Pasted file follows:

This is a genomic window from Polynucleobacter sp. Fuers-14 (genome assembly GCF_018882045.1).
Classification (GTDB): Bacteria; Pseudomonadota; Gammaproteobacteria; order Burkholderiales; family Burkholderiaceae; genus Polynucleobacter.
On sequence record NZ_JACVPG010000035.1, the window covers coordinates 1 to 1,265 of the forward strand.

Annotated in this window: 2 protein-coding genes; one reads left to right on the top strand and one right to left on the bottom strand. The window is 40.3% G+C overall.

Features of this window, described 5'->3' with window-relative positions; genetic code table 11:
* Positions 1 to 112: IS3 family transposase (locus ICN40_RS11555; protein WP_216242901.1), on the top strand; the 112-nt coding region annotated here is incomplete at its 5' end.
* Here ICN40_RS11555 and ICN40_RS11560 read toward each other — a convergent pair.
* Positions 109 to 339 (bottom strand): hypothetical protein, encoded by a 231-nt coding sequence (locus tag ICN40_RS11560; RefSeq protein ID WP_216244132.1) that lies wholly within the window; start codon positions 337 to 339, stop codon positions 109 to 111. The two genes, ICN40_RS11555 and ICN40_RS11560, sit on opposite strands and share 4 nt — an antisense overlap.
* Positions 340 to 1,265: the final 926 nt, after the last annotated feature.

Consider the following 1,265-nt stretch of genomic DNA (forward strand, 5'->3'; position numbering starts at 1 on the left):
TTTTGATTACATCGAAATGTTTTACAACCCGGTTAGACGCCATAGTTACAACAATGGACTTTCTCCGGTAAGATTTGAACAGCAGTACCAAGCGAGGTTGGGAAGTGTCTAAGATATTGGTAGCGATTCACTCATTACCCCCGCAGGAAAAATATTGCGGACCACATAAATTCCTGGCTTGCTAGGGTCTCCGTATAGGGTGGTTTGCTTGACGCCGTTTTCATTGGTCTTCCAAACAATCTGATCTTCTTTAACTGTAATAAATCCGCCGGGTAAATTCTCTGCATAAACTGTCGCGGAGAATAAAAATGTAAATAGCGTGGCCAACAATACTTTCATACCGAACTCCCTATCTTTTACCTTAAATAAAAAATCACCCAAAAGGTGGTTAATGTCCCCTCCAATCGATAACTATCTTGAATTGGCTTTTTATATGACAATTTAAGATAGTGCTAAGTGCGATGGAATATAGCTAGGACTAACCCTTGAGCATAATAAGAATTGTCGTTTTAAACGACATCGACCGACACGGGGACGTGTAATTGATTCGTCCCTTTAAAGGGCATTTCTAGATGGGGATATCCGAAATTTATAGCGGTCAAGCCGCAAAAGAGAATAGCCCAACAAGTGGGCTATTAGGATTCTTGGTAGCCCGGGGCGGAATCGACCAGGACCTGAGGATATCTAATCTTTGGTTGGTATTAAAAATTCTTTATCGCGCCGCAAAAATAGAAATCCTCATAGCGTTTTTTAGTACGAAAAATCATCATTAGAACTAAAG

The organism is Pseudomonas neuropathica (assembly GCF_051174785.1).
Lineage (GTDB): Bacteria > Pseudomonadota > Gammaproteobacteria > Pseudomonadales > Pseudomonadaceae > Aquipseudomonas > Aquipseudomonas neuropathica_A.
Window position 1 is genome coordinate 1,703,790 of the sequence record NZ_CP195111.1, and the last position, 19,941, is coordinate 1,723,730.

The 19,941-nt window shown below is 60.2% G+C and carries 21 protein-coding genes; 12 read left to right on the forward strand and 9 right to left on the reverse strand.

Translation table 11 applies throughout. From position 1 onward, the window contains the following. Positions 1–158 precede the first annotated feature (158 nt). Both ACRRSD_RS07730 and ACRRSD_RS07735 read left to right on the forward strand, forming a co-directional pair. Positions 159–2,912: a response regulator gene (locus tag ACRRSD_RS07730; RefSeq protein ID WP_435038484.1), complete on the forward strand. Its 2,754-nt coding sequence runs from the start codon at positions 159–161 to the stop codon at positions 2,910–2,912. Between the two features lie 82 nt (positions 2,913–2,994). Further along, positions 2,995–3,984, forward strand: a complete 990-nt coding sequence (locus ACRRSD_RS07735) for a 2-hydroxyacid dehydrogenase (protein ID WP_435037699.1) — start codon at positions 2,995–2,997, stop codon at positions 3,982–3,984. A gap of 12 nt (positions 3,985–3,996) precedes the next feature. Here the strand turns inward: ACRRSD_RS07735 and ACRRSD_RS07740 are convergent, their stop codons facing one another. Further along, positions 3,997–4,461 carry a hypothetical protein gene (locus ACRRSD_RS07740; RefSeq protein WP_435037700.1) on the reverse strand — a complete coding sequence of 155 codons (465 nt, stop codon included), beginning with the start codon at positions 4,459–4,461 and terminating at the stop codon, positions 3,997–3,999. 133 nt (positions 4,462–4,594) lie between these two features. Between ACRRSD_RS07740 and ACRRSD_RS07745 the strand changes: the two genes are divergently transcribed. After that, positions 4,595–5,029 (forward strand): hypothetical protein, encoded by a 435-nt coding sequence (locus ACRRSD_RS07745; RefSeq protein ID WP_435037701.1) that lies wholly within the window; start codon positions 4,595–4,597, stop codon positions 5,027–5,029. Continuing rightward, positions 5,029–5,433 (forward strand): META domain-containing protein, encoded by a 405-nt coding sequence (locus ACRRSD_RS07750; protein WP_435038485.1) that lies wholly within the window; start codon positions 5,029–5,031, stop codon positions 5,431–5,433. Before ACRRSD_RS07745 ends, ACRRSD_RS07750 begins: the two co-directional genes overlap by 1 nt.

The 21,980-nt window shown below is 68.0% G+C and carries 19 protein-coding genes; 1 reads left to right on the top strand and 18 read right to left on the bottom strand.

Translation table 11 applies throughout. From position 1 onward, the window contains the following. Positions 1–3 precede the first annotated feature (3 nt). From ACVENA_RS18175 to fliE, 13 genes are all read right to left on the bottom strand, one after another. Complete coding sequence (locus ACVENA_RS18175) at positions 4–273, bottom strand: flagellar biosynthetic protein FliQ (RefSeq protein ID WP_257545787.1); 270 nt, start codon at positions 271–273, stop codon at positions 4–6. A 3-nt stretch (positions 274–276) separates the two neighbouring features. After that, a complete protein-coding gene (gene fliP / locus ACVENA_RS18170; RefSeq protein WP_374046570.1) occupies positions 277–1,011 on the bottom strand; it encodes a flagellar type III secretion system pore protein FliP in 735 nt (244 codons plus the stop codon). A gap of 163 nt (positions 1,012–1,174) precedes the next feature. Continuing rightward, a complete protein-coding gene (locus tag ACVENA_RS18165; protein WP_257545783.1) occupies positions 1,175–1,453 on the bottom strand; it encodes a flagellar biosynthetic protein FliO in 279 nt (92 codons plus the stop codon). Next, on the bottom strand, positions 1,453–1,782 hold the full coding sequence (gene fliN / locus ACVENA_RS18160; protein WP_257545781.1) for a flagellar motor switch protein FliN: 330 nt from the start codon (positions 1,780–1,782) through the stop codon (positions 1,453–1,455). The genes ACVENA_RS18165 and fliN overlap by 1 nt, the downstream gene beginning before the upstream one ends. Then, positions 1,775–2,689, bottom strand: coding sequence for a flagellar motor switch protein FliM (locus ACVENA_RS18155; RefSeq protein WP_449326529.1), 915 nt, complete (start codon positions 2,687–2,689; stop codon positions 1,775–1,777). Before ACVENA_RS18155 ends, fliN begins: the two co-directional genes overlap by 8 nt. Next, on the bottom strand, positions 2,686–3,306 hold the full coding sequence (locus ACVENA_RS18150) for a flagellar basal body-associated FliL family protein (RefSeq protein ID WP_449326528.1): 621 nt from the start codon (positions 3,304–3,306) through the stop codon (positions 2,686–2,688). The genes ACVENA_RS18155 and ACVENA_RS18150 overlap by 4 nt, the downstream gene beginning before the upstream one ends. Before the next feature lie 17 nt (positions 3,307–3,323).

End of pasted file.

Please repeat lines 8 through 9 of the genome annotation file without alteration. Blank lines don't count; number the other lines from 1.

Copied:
* Positions 109 to 339 (bottom strand): hypothetical protein, encoded by a 231-nt coding sequence (locus tag ICN40_RS11560; RefSeq protein ID WP_216244132.1) that lies wholly within the window; start codon positions 337 to 339, stop codon positions 109 to 111. The two genes, ICN40_RS11555 and ICN40_RS11560, sit on opposite strands and share 4 nt — an antisense overlap.
* Positions 340 to 1,265: the final 926 nt, after the last annotated feature.